The worst fantasy novel I ever read (and what I learned from it)

Ladies and gentlemen, let me present to you the most awful piece of extruded fantasy product that I’ve ever had the misfortune to read in its entirety:

Man, this thing was awful

A March into Darkness by Robert Newcomb. If you’ve read this book, then you know what’s coming. It was just… I mean… words fail me. This was bad in nearly every way that it is possible for a book to be bad. I would never have read the entire thing, except that at the time I was under unusual circumstances: I was stuck in a room with nothing else to read for an entire weekend, and one of my fellow room-sitters had this book with him. It was either read this book, or stare at the wall. I chose to read the book.

In retrospect, staring at the wall may have been less painful.

Let me quickly run down the book’s faults, before we move on to the one thing that the book did well.

  1. The protagonist was a complete idiot, and a grating, indulgent whiner at that. Main character stupidity was the main driver of the plot for the first quarter of the book.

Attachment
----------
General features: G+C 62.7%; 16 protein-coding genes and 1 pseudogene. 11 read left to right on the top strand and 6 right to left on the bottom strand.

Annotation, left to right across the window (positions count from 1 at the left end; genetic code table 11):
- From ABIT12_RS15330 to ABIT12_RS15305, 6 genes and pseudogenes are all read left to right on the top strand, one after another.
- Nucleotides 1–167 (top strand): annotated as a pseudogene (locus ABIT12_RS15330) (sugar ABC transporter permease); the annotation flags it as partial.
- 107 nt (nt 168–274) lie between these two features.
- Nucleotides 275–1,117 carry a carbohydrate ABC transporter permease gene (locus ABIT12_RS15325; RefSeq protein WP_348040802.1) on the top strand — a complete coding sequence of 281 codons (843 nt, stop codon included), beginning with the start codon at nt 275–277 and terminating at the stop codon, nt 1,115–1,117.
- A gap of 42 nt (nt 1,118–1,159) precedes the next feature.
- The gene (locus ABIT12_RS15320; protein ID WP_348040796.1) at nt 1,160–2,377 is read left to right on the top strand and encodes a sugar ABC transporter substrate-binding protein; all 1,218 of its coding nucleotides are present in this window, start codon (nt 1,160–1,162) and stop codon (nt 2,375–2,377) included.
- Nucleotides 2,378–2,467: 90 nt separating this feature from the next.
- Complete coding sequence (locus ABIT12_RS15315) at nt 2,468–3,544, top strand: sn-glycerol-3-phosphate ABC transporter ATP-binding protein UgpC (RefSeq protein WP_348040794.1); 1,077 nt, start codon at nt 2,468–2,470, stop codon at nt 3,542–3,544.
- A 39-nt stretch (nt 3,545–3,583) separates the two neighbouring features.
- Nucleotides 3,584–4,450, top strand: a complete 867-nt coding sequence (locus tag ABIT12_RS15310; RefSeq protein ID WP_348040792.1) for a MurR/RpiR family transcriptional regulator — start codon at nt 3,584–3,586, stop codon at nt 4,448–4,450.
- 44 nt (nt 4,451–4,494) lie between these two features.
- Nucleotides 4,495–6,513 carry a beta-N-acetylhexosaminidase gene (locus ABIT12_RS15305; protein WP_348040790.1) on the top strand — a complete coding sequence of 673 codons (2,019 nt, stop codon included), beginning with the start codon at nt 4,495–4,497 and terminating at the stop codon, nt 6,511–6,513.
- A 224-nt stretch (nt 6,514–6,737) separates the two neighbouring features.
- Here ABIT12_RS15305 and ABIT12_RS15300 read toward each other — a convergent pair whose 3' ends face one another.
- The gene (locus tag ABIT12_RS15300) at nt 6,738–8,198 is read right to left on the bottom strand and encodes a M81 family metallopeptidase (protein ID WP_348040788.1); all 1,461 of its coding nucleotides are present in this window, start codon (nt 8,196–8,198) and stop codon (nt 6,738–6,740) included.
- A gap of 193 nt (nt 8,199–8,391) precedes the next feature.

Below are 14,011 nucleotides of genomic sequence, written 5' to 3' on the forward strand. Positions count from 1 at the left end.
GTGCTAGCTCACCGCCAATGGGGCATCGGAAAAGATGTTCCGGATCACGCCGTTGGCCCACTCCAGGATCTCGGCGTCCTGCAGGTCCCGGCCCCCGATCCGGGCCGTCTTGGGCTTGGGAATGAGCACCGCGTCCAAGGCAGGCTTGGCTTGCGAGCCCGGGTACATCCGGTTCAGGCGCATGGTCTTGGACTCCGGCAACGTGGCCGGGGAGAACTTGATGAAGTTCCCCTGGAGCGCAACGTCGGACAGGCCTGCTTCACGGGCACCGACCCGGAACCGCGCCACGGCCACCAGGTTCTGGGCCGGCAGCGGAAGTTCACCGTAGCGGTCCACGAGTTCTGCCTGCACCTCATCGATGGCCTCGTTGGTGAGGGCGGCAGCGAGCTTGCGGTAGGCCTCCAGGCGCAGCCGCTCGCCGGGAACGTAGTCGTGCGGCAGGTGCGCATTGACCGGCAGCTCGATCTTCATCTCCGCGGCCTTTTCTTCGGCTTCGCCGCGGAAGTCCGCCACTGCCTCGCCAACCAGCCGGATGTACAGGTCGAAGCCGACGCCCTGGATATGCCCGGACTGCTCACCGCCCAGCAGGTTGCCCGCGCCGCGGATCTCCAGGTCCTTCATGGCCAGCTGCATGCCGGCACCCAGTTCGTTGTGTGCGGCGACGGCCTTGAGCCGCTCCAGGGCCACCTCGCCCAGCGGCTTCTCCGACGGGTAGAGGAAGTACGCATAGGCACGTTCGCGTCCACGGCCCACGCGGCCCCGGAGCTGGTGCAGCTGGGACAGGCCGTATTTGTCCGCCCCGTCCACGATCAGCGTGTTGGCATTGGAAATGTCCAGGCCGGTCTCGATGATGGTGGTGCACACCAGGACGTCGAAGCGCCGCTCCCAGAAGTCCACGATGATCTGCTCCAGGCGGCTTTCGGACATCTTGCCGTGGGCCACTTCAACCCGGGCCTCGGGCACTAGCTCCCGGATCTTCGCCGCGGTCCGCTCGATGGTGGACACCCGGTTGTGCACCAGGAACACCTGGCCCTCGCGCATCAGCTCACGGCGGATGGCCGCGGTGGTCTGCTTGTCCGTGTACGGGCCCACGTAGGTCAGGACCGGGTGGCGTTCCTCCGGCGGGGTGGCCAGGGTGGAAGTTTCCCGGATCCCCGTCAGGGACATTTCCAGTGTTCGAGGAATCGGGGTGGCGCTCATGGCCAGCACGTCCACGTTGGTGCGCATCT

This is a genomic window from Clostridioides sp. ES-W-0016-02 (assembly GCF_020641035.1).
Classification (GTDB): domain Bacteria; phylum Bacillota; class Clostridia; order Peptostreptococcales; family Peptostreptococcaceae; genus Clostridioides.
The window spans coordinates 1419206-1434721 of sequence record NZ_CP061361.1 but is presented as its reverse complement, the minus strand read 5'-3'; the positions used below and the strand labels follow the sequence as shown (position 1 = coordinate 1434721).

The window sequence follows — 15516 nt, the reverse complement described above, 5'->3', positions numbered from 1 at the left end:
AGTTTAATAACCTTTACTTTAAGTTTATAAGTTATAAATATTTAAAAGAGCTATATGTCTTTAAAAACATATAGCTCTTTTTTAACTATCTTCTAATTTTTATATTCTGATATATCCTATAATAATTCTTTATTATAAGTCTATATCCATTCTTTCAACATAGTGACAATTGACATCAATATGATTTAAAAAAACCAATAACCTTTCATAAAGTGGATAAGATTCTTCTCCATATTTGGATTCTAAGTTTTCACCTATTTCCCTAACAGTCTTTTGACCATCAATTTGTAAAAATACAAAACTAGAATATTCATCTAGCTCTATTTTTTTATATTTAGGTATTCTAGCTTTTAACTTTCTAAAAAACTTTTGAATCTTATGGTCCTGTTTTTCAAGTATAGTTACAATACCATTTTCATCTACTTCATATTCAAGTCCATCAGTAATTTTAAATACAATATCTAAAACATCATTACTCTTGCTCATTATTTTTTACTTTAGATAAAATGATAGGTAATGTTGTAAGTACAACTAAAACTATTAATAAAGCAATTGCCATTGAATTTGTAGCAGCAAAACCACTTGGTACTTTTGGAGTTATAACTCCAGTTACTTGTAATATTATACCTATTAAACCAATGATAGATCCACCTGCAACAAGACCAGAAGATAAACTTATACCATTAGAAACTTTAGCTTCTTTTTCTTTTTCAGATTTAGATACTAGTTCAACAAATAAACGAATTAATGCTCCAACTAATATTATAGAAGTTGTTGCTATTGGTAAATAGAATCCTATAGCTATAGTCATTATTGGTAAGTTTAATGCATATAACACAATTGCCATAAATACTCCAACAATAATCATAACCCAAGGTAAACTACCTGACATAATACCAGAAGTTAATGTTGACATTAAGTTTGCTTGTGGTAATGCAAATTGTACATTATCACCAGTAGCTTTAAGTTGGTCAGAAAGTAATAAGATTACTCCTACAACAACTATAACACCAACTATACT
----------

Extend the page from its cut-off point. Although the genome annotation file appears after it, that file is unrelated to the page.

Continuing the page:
2. The worldbuilding was a fourth-generation Xeroxed copy of a Dungeons and Dragons cliche guide. There was nothing inventive or surprising about any of it. (Well, except for the invisible flying magical manta ray army. That was kind of cool.)
  3. The dialog was awful. It was so banal and so predictable that I learned to just skim the pages of dialog looking for the longer-than-average paragraphs, because that was where the exposition nuggets were buried. Everything else was the most juvenile, cringe-inducing conversation that you’ve ever read.
  4. The characters were factory-built from plastic parts. I can’t remember a single one of them aside from their most generic specifiers: “the protagonist”, “the girl” (there’s only one of significance), “the wizard”, etc.
  5. The plot problems were all solved by a combination of coincidence and application of magical technobabble. The main antagonist is supposedly invincible because he has a kind of magical martial arts training that takes centuries to complete. A major plot point is the protag trying to find the ancient monastery where this technique is taught and begin training, so that he has at least a chance of standing up to the baddie. And then, about 100 pages before the end, they discover a magic spell they can cast that will allow them to skip straight to being a grand-master. And why did we spend all of this time reading about the %!#$&^ training?

But there was one saving grace. One thing, one thing that kept me turning pages instead of going back to the comforting tedium of wall-watching.

The plot moved like a crack money on rocket skates.